Systems and Synthetic Biology

, Volume 7, Issue 3, pp 115–126 | Cite as

Do-it-yourself biology: challenges and promises for an open science and technology movement

  • Thomas Landrain
  • Morgan Meyer
  • Ariel Martin Perez
  • Remi Sussan
Research Article

Abstract

The do-it-yourself biology (DIYbio) community is emerging as a movement that fosters open access to resources permitting modern molecular biology, and synthetic biology among others. It promises in particular to be a source of cheaper and simpler solutions for environmental monitoring, personal diagnostic and the use of biomaterials. The successful growth of a global community of DIYbio practitioners will depend largely on enabling safe access to state-of-the-art molecular biology tools and resources. In this paper we analyze the rise of DIYbio, its community, its material resources and its applications. We look at the current projects developed for the international genetically engineered machine competition in order to get a sense of what amateur biologists can potentially create in their community laboratories over the coming years. We also show why and how the DIYbio community, in the context of a global governance development, is putting in place a safety/ethical framework for guarantying the pursuit of its activity. And finally we argue that the global spread of DIY biology potentially reconfigures and opens up access to biological information and laboratory equipment and that, therefore, it can foster new practices and transversal collaborations between professional scientists and amateurs.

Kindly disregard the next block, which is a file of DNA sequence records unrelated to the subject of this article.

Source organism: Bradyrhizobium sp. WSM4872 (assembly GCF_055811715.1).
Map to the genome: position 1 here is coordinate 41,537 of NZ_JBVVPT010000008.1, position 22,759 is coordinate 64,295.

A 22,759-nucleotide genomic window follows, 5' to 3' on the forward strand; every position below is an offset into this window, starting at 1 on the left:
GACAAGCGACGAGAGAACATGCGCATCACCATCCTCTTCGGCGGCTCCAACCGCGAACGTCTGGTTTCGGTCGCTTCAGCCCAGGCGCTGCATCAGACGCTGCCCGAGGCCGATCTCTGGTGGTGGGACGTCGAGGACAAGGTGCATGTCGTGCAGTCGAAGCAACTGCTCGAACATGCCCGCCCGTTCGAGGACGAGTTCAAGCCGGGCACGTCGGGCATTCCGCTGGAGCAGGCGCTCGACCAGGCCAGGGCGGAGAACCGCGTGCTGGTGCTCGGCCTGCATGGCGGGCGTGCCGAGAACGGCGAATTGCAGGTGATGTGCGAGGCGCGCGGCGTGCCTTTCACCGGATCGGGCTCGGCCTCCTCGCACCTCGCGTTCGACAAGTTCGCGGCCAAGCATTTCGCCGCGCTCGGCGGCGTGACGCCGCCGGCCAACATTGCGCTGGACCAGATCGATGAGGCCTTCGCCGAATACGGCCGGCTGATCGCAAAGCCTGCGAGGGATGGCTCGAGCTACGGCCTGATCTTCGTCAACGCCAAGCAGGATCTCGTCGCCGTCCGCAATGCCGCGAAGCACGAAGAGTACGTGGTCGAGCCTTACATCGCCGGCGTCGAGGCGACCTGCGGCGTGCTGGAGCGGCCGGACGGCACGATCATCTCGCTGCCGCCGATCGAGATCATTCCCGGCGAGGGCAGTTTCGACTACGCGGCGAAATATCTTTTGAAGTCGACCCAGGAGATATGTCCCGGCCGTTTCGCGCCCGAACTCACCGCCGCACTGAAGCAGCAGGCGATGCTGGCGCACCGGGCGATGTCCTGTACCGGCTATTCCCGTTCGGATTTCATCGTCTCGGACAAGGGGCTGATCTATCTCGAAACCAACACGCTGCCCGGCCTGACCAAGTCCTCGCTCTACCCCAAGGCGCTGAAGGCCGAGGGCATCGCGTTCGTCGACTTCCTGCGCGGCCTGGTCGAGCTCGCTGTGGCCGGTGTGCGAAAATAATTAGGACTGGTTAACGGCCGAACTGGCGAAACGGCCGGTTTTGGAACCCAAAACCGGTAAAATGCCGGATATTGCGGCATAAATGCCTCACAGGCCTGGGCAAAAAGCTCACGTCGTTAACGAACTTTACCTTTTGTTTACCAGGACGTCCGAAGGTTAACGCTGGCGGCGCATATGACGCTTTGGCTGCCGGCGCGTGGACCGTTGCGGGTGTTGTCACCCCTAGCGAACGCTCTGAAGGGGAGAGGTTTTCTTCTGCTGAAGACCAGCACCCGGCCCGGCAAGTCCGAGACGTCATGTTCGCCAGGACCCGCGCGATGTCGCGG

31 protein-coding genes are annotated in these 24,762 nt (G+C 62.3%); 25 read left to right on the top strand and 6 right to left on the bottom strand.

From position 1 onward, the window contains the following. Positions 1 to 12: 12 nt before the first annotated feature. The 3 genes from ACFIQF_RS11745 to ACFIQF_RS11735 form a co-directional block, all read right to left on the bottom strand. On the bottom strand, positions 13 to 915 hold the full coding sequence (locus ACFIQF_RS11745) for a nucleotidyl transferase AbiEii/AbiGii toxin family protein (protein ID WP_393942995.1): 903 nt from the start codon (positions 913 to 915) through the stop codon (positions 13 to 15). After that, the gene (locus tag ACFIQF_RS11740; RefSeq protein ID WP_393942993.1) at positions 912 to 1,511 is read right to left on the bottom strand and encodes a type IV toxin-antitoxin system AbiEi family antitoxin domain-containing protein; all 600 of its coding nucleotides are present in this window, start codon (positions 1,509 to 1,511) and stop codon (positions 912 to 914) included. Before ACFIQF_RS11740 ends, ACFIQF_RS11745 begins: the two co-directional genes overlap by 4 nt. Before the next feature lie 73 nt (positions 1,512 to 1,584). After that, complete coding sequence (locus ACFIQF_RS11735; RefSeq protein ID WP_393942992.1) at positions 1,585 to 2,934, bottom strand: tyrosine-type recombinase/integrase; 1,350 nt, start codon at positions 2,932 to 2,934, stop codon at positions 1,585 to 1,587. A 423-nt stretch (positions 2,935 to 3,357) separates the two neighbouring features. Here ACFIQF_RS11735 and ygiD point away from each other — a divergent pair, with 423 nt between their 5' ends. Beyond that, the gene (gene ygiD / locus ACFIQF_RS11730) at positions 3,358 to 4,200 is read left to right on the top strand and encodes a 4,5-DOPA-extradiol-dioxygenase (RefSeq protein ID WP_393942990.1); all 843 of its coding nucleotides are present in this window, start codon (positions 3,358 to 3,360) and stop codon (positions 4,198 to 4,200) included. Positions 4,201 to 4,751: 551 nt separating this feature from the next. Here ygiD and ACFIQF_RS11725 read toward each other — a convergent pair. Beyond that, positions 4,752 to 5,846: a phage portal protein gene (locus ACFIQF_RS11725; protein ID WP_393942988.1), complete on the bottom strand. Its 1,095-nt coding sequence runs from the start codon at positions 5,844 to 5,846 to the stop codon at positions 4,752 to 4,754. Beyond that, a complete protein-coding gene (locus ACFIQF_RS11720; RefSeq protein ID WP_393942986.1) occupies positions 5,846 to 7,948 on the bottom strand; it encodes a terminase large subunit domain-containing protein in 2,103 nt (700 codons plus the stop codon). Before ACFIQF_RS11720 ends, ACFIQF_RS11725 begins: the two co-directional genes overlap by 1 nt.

Keywords

DIYbio Synthetic biology iGEM Health Innovation Biosecurity 

Supplementary material

11693_2013_9116_MOESM1_ESM.xls (63 kb)
Supplementary material 1 (XLS 63 kb)

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Copyright information

© Springer Science+Business Media Dordrecht 2013

Authors and Affiliations

  • Thomas Landrain
    • 1
    • 2
  • Morgan Meyer
    • 3
  • Ariel Martin Perez
    • 2
  • Remi Sussan
    • 2
  1. 1.Institute for Systems and Synthetic Biology, GenopoleUniversité d’Évry Val d’Essonne, CNRSÉvryFrance
  2. 2.Association La PaillasseParis Community Lab for BiotechParisFrance
  3. 3.Centre de Sociologie de l’Innovation, Ecole des Mines de ParisMines ParisTechParisFrance

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